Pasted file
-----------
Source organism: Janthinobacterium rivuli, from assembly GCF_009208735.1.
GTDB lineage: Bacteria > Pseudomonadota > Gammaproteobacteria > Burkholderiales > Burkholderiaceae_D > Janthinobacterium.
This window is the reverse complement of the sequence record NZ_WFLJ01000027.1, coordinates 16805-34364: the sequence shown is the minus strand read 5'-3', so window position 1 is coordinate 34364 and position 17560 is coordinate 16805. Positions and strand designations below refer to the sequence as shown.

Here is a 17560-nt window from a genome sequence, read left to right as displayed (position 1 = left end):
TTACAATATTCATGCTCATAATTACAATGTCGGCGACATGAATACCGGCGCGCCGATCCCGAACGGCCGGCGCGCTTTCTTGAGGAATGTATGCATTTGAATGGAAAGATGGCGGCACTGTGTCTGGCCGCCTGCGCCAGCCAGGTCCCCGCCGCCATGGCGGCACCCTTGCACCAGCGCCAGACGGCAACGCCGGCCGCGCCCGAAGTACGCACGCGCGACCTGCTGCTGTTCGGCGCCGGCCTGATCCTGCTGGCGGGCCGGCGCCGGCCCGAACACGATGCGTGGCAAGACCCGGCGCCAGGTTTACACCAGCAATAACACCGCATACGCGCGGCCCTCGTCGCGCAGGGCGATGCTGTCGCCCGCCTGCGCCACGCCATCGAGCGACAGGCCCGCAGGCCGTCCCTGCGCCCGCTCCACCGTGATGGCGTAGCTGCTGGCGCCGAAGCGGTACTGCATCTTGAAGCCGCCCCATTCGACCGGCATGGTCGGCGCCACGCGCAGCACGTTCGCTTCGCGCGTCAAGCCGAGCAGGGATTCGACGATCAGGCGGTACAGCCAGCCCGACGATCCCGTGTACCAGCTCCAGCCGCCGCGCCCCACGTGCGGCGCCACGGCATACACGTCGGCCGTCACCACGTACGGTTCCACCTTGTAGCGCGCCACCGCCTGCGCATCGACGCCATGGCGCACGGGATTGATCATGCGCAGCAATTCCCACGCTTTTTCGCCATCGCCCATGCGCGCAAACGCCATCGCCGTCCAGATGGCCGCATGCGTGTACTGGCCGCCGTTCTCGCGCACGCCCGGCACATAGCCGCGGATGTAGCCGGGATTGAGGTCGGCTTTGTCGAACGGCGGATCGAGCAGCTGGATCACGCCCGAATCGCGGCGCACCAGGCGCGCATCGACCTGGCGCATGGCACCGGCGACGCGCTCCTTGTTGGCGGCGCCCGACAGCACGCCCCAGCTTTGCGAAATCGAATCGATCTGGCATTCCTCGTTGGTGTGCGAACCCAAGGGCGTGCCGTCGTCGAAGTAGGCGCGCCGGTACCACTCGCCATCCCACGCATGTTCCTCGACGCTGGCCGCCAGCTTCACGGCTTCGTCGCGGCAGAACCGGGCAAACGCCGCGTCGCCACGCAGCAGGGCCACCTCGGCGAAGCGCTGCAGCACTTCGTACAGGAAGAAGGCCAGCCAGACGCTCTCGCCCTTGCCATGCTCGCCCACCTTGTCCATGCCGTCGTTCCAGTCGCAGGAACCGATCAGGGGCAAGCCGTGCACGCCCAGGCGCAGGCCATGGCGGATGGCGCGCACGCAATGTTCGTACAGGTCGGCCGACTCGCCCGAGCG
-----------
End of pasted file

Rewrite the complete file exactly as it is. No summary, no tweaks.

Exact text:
Source organism: Janthinobacterium rivuli, from assembly GCF_009208735.1.
GTDB lineage: Bacteria > Pseudomonadota > Gammaproteobacteria > Burkholderiales > Burkholderiaceae_D > Janthinobacterium.
This window is the reverse complement of the sequence record NZ_WFLJ01000027.1, coordinates 16805-34364: the sequence shown is the minus strand read 5'-3', so window position 1 is coordinate 34364 and position 17560 is coordinate 16805. Positions and strand designations below refer to the sequence as shown.

Here is a 17560-nt window from a genome sequence, read left to right as displayed (position 1 = left end):
TTACAATATTCATGCTCATAATTACAATGTCGGCGACATGAATACCGGCGCGCCGATCCCGAACGGCCGGCGCGCTTTCTTGAGGAATGTATGCATTTGAATGGAAAGATGGCGGCACTGTGTCTGGCCGCCTGCGCCAGCCAGGTCCCCGCCGCCATGGCGGCACCCTTGCACCAGCGCCAGACGGCAACGCCGGCCGCGCCCGAAGTACGCACGCGCGACCTGCTGCTGTTCGGCGCCGGCCTGATCCTGCTGGCGGGCCGGCGCCGGCCCGAACACGATGCGTGGCAAGACCCGGCGCCAGGTTTACACCAGCAATAACACCGCATACGCGCGGCCCTCGTCGCGCAGGGCGATGCTGTCGCCCGCCTGCGCCACGCCATCGAGCGACAGGCCCGCAGGCCGTCCCTGCGCCCGCTCCACCGTGATGGCGTAGCTGCTGGCGCCGAAGCGGTACTGCATCTTGAAGCCGCCCCATTCGACCGGCATGGTCGGCGCCACGCGCAGCACGTTCGCTTCGCGCGTCAAGCCGAGCAGGGATTCGACGATCAGGCGGTACAGCCAGCCCGACGATCCCGTGTACCAGCTCCAGCCGCCGCGCCCCACGTGCGGCGCCACGGCATACACGTCGGCCGTCACCACGTACGGTTCCACCTTGTAGCGCGCCACCGCCTGCGCATCGACGCCATGGCGCACGGGATTGATCATGCGCAGCAATTCCCACGCTTTTTCGCCATCGCCCATGCGCGCAAACGCCATCGCCGTCCAGATGGCCGCATGCGTGTACTGGCCGCCGTTCTCGCGCACGCCCGGCACATAGCCGCGGATGTAGCCGGGATTGAGGTCGGCTTTGTCGAACGGCGGATCGAGCAGCTGGATCACGCCCGAATCGCGGCGCACCAGGCGCGCATCGACCTGGCGCATGGCACCGGCGACGCGCTCCTTGTTGGCGGCGCCCGACAGCACGCCCCAGCTTTGCGAAATCGAATCGATCTGGCATTCCTCGTTGGTGTGCGAACCCAAGGGCGTGCCGTCGTCGAAGTAGGCGCGCCGGTACCACTCGCCATCCCACGCATGTTCCTCGACGCTGGCCGCCAGCTTCACGGCTTCGTCGCGGCAGAACCGGGCAAACGCCGCGTCGCCACGCAGCAGGGCCACCTCGGCGAAGCGCTGCAGCACTTCGTACAGGAAGAAGGCCAGCCAGACGCTCTCGCCCTTGCCATGCTCGCCCACCTTGTCCATGCCGTCGTTCCAGTCGCAGGAACCGATCAGGGGCAAGCCGTGCACGCCCAGGCGCAGGCCATGGCGGATGGCGCGCACGCAATGTTCGTACAGGTCGGCCGACTCGCCCGAGCG